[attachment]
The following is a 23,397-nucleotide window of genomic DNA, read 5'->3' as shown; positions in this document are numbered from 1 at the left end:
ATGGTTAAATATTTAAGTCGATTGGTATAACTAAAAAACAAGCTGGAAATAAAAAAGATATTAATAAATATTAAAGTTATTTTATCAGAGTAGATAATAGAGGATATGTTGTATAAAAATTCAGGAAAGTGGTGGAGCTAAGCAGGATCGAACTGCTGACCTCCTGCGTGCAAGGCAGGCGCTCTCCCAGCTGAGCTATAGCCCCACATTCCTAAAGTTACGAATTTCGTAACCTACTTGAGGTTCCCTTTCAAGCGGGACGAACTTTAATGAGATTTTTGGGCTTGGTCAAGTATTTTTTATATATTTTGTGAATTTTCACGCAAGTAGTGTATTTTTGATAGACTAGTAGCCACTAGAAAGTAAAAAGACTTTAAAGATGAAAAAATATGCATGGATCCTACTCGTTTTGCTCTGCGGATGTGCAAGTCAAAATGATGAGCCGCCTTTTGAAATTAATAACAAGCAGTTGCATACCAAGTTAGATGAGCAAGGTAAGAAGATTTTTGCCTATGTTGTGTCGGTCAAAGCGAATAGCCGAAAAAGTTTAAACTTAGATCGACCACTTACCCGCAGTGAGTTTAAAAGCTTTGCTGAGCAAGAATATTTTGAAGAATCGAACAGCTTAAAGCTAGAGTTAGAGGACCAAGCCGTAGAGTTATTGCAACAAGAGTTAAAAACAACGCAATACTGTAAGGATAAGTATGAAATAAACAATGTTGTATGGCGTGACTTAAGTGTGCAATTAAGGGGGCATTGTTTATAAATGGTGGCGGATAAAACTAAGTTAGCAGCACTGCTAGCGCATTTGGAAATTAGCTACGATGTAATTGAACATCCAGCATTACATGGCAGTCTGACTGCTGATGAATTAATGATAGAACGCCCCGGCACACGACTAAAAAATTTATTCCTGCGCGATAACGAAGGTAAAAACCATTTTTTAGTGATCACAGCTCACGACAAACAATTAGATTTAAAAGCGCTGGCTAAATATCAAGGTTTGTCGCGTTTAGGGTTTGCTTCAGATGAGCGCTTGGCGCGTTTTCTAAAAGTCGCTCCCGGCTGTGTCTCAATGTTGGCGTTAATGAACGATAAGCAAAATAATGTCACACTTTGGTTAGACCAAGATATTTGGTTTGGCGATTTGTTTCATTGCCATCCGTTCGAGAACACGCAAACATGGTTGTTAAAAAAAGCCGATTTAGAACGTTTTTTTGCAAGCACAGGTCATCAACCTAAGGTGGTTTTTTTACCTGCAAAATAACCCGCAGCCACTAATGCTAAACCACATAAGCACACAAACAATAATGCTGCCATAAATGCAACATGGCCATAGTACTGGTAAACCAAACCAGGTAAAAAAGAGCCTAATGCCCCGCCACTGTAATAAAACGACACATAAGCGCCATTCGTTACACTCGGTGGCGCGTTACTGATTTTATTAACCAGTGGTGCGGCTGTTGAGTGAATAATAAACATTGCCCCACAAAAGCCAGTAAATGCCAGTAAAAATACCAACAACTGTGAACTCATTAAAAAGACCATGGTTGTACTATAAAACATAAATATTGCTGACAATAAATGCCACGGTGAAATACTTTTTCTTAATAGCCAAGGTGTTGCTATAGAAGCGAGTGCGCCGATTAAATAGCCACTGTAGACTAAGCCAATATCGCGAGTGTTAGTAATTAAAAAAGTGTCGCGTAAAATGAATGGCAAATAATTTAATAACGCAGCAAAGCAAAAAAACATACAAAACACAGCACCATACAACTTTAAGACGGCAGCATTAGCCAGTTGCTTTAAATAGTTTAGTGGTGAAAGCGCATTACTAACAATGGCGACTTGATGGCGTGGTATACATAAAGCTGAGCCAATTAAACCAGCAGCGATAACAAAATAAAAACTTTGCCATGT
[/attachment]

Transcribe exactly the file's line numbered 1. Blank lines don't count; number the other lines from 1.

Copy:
The following is a 23,397-nucleotide window of genomic DNA, read 5'->3' as shown; positions in this document are numbered from 1 at the left end: